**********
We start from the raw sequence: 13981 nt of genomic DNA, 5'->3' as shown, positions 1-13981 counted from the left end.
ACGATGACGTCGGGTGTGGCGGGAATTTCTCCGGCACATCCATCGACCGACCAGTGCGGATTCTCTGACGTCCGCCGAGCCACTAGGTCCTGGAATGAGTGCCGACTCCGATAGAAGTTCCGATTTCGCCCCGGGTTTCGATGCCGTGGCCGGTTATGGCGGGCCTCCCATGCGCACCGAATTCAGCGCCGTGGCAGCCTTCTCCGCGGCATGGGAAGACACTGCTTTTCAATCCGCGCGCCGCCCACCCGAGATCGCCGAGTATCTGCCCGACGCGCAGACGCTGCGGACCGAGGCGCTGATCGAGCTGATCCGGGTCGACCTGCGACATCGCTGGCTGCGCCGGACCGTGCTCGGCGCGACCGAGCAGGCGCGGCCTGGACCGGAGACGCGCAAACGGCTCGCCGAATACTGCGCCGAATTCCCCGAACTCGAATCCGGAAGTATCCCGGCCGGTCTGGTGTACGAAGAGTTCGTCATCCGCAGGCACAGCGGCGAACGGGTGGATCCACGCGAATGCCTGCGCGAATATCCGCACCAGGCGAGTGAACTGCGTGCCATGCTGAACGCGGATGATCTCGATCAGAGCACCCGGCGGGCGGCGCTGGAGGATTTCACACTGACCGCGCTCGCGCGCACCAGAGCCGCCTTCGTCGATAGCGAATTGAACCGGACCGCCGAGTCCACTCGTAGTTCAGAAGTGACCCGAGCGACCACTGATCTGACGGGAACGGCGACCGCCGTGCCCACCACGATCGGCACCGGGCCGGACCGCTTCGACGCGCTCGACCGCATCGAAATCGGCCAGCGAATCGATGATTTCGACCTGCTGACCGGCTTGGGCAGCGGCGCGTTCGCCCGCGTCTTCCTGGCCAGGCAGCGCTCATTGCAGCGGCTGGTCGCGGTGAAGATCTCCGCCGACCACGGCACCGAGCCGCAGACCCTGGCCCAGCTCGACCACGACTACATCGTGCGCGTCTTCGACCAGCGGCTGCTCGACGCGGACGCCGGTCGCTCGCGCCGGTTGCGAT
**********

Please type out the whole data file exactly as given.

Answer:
We start from the raw sequence: 13981 nt of genomic DNA, 5'->3' as shown, positions 1-13981 counted from the left end.
ACGATGACGTCGGGTGTGGCGGGAATTTCTCCGGCACATCCATCGACCGACCAGTGCGGATTCTCTGACGTCCGCCGAGCCACTAGGTCCTGGAATGAGTGCCGACTCCGATAGAAGTTCCGATTTCGCCCCGGGTTTCGATGCCGTGGCCGGTTATGGCGGGCCTCCCATGCGCACCGAATTCAGCGCCGTGGCAGCCTTCTCCGCGGCATGGGAAGACACTGCTTTTCAATCCGCGCGCCGCCCACCCGAGATCGCCGAGTATCTGCCCGACGCGCAGACGCTGCGGACCGAGGCGCTGATCGAGCTGATCCGGGTCGACCTGCGACATCGCTGGCTGCGCCGGACCGTGCTCGGCGCGACCGAGCAGGCGCGGCCTGGACCGGAGACGCGCAAACGGCTCGCCGAATACTGCGCCGAATTCCCCGAACTCGAATCCGGAAGTATCCCGGCCGGTCTGGTGTACGAAGAGTTCGTCATCCGCAGGCACAGCGGCGAACGGGTGGATCCACGCGAATGCCTGCGCGAATATCCGCACCAGGCGAGTGAACTGCGTGCCATGCTGAACGCGGATGATCTCGATCAGAGCACCCGGCGGGCGGCGCTGGAGGATTTCACACTGACCGCGCTCGCGCGCACCAGAGCCGCCTTCGTCGATAGCGAATTGAACCGGACCGCCGAGTCCACTCGTAGTTCAGAAGTGACCCGAGCGACCACTGATCTGACGGGAACGGCGACCGCCGTGCCCACCACGATCGGCACCGGGCCGGACCGCTTCGACGCGCTCGACCGCATCGAAATCGGCCAGCGAATCGATGATTTCGACCTGCTGACCGGCTTGGGCAGCGGCGCGTTCGCCCGCGTCTTCCTGGCCAGGCAGCGCTCATTGCAGCGGCTGGTCGCGGTGAAGATCTCCGCCGACCACGGCACCGAGCCGCAGACCCTGGCCCAGCTCGACCACGACTACATCGTGCGCGTCTTCGACCAGCGGCTGCTCGACGCGGACGCCGGTCGCTCGCGCCGGTTGCGAT